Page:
equality, women are invisible in the report. Sections on crime
make no mention of gender-based violence or how women’s
perceptions of safety affect their mobility, their ability to
take advantage of socio-economic opportunities and their overall
sense of wellbeing. A recent study on women in Johannesburg commissioned
by the City of Johannesburg found that gender inequality is a
persistent reality, with African women being most marginalised
in many respects. Like HIV/AIDS, a gender approach to urban development
is not an optional extra – it has to be an integral part
of the analysis.
future State of the Cities reports will address these weaknesses.
HAS BEEN very encouraging to receive positive feedback on previous
Isandla Development Communiqués. Thanks to all of you who
have sent us general feedback.
his response to the previous Communiqué, Jens Kuhn writes:
I always enjoy ISANDLA communiqués, this one no exception.
Africa's growth and prosperity, the Renaissance, economic development
etc; the things theorists always are hoping and arguing for no
longer depend on grand theories; there is no policy answer, no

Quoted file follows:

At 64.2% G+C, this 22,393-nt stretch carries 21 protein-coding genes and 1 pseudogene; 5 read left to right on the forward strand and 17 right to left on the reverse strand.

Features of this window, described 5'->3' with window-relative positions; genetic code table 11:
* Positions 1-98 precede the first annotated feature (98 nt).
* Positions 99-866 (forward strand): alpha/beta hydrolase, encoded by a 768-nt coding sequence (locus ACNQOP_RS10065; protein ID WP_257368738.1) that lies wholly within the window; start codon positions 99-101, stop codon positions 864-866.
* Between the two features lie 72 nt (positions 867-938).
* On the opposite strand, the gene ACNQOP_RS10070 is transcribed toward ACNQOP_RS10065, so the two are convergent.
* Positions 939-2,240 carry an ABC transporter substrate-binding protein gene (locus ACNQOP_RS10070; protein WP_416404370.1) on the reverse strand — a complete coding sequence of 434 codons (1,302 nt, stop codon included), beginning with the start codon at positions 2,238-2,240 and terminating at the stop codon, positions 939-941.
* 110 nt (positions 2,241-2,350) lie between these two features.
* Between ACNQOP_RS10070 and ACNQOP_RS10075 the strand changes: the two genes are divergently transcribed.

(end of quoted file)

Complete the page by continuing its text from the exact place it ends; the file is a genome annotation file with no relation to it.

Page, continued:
systems answer, to these questions. It is about building and holding
public trust. Most of Africa, as with China, operates on private
trust; family, cliques, clans, ethnic networks, etc. This must
be broken if we are ever to reach the heights of development and
wealth the advanced countries have. I believe the most important
things for development theorists and commentators (like ISANDLA)
to confront, and very loudly criticise, are incidences which erode
social trust. Unfortunately such incidences are hardly ever grand,
sweeping acts, or systems policy changes. They are small, often
personal acts, such as King Zwelitini's insistence that his daughter
receives a birthday car as part of a state contract. Or when Pres
Mbeki buys 3 new Mercedeses for friends in Congo with SA taxpayers’
money, and regards it as part of peace initiatives. Moaning about
these kinds of acts feels like street fighting and is beyond pure
theorists’ dignity. BUT there will be no renaissance if
we leave all that kind of petty complaining to the DA. SA has
the system to create wealth and do so be including all citizens.
Now we need quality and ethical leaders.